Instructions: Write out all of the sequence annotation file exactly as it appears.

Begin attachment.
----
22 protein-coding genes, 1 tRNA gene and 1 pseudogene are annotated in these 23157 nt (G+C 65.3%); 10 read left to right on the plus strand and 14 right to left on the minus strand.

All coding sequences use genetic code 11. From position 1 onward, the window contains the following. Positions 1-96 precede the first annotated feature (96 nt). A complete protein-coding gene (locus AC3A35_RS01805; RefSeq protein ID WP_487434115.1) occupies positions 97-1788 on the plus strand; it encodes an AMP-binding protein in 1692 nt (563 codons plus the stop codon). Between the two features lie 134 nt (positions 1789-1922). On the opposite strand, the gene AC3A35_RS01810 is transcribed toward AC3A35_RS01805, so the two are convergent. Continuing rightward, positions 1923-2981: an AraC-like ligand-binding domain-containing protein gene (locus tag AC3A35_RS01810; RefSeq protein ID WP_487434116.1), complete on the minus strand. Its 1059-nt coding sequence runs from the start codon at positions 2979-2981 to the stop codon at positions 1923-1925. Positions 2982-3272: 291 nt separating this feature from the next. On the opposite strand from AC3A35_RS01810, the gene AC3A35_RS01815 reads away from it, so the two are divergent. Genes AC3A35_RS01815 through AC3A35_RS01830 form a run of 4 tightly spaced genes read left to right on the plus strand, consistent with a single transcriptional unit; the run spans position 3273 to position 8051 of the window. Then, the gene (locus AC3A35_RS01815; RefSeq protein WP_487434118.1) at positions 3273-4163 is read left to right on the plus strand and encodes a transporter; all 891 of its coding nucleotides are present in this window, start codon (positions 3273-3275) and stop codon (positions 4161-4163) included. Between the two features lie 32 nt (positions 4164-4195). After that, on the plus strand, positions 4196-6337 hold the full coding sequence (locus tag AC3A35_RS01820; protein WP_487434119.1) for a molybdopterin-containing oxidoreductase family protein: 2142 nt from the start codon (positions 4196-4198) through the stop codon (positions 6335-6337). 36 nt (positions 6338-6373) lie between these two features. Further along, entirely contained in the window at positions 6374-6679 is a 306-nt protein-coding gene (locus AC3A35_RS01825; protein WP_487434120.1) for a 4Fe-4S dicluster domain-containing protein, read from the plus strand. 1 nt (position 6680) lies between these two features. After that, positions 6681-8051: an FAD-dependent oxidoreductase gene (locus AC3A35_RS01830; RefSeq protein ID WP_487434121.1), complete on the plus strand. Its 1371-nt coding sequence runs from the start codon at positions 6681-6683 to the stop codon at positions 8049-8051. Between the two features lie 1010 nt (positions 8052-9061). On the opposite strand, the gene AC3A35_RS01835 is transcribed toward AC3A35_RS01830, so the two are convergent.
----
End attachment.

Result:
22 protein-coding genes, 1 tRNA gene and 1 pseudogene are annotated in these 23157 nt (G+C 65.3%); 10 read left to right on the plus strand and 14 right to left on the minus strand.

All coding sequences use genetic code 11. From position 1 onward, the window contains the following. Positions 1-96 precede the first annotated feature (96 nt). A complete protein-coding gene (locus AC3A35_RS01805; RefSeq protein ID WP_487434115.1) occupies positions 97-1788 on the plus strand; it encodes an AMP-binding protein in 1692 nt (563 codons plus the stop codon). Between the two features lie 134 nt (positions 1789-1922). On the opposite strand, the gene AC3A35_RS01810 is transcribed toward AC3A35_RS01805, so the two are convergent. Continuing rightward, positions 1923-2981: an AraC-like ligand-binding domain-containing protein gene (locus tag AC3A35_RS01810; RefSeq protein ID WP_487434116.1), complete on the minus strand. Its 1059-nt coding sequence runs from the start codon at positions 2979-2981 to the stop codon at positions 1923-1925. Positions 2982-3272: 291 nt separating this feature from the next. On the opposite strand from AC3A35_RS01810, the gene AC3A35_RS01815 reads away from it, so the two are divergent. Genes AC3A35_RS01815 through AC3A35_RS01830 form a run of 4 tightly spaced genes read left to right on the plus strand, consistent with a single transcriptional unit; the run spans position 3273 to position 8051 of the window. Then, the gene (locus AC3A35_RS01815; RefSeq protein WP_487434118.1) at positions 3273-4163 is read left to right on the plus strand and encodes a transporter; all 891 of its coding nucleotides are present in this window, start codon (positions 3273-3275) and stop codon (positions 4161-4163) included. Between the two features lie 32 nt (positions 4164-4195). After that, on the plus strand, positions 4196-6337 hold the full coding sequence (locus tag AC3A35_RS01820; protein WP_487434119.1) for a molybdopterin-containing oxidoreductase family protein: 2142 nt from the start codon (positions 4196-4198) through the stop codon (positions 6335-6337). 36 nt (positions 6338-6373) lie between these two features. Further along, entirely contained in the window at positions 6374-6679 is a 306-nt protein-coding gene (locus AC3A35_RS01825; protein WP_487434120.1) for a 4Fe-4S dicluster domain-containing protein, read from the plus strand. 1 nt (position 6680) lies between these two features. After that, positions 6681-8051: an FAD-dependent oxidoreductase gene (locus AC3A35_RS01830; RefSeq protein ID WP_487434121.1), complete on the plus strand. Its 1371-nt coding sequence runs from the start codon at positions 6681-6683 to the stop codon at positions 8049-8051. Between the two features lie 1010 nt (positions 8052-9061). On the opposite strand, the gene AC3A35_RS01835 is transcribed toward AC3A35_RS01830, so the two are convergent.